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Simulation of a Crash Test of Minnesota’s Aluminum Type III Barricade

[+] Author Affiliations
Gale L. Paulsen, John D. Reid

University of Nebraska at Lincoln

Paper No. IMECE2004-59323, pp. 581-589; 9 pages
doi:10.1115/IMECE2004-59323
From:
  • ASME 2004 International Mechanical Engineering Congress and Exposition
  • Applied Mechanics
  • Anaheim, California, USA, November 13 – 19, 2004
  • Conference Sponsors: Applied Mechanics Division
  • ISBN: 0-7918-4702-0 | eISBN: 0-7918-4178-2, 0-7918-4179-0, 0-7918-4180-4
  • Copyright © 2004 by ASME

abstract

Full-scale crash testing was performed on Minnesota’s Aluminum Type III Barricade by the Midwest Roadside Safety Facility. Testing consisted of an 820 kg vehicle impacting the barricade at two positions, 0 and 90-degrees, at 100 km/h. This paper documents the modeling effort to simulate the physical crash events using LS-DYNA, a nonlinear finite element analysis program. As is typical for vehicle crash simulation, there were many modeling issues that needed careful attention. Four items of particular concern were (1) contact snagging - the barricade kept hooking on the hood with edge to edge snagging; (2) placement of barricade - small adjustments to the impact location could cause the tire to run over one of the barricade legs, which did not happen during the testing; (3) contact friction - the friction between the barricade and the front of the vehicle played an important role in how the barricade wrapped around and flipped off of the vehicle, and (4) sandbag weight - the weight of the sandbags, which are placed on the legs of the barricade and are used to prevent the barricades from being moved by the wind, makes a difference on how the sign legs flip up into the air when impacted by a vehicle. Simulation results are shown to be fairly accurate for both impact conditions. Future studies on various barricade configurations are now possible using the model developed during this research.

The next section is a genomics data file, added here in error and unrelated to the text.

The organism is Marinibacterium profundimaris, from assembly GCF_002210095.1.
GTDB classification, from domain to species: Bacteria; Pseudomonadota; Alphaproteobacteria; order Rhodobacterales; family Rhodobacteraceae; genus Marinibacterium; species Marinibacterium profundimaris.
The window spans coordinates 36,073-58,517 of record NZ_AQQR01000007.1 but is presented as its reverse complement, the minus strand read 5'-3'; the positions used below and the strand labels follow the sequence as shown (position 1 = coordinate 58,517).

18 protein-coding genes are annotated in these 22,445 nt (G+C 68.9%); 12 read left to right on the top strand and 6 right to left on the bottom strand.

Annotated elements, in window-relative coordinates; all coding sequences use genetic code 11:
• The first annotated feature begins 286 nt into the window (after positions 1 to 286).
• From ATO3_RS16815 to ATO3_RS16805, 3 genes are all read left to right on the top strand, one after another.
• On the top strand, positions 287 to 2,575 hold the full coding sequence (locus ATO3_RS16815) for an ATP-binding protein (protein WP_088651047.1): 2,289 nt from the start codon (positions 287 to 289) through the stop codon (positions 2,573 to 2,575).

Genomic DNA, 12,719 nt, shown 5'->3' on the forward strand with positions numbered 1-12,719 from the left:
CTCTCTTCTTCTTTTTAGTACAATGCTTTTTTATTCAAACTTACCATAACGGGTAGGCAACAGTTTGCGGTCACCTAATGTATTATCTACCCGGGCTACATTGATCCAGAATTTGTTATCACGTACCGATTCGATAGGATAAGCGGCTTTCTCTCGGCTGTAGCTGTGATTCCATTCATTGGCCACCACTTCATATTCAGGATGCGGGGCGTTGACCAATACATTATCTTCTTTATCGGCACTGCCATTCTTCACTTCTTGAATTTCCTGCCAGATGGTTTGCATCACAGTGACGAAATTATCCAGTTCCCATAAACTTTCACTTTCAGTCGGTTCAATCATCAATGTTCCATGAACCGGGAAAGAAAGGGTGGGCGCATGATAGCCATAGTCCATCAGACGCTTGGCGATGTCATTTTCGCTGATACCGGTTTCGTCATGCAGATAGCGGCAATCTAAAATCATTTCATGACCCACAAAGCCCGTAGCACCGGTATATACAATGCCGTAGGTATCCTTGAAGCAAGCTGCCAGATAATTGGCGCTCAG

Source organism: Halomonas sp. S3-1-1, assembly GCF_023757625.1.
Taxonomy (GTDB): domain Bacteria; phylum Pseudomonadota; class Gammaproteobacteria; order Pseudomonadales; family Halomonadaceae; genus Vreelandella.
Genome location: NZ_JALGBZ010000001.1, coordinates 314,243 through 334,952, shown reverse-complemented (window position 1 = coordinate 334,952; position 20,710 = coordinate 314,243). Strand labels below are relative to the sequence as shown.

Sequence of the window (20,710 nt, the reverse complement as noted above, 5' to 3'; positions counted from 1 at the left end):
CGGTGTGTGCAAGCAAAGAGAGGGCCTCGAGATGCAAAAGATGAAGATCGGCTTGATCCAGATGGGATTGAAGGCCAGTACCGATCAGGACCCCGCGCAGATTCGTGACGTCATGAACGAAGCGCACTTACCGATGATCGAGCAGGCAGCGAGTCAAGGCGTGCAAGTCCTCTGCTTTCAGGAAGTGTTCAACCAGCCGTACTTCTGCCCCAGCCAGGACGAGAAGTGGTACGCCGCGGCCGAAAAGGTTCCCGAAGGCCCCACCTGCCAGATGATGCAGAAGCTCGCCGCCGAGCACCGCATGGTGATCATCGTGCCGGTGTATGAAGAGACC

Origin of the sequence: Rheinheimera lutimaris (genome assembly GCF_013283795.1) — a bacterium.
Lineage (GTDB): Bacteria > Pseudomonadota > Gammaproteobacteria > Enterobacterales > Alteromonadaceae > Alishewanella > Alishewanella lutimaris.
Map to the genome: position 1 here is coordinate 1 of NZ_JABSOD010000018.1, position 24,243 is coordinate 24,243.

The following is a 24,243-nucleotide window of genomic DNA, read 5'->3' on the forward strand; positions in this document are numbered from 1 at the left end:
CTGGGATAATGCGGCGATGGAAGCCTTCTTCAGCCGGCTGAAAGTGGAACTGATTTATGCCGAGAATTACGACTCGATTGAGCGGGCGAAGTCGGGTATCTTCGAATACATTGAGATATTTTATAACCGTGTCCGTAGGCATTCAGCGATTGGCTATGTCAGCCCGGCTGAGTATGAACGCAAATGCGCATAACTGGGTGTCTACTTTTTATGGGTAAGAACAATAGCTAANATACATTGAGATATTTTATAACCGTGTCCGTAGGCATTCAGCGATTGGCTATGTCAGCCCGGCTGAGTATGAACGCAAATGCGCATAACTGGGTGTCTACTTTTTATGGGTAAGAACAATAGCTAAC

Copyright © 2004 by ASME
Topics: Aluminum , Simulation

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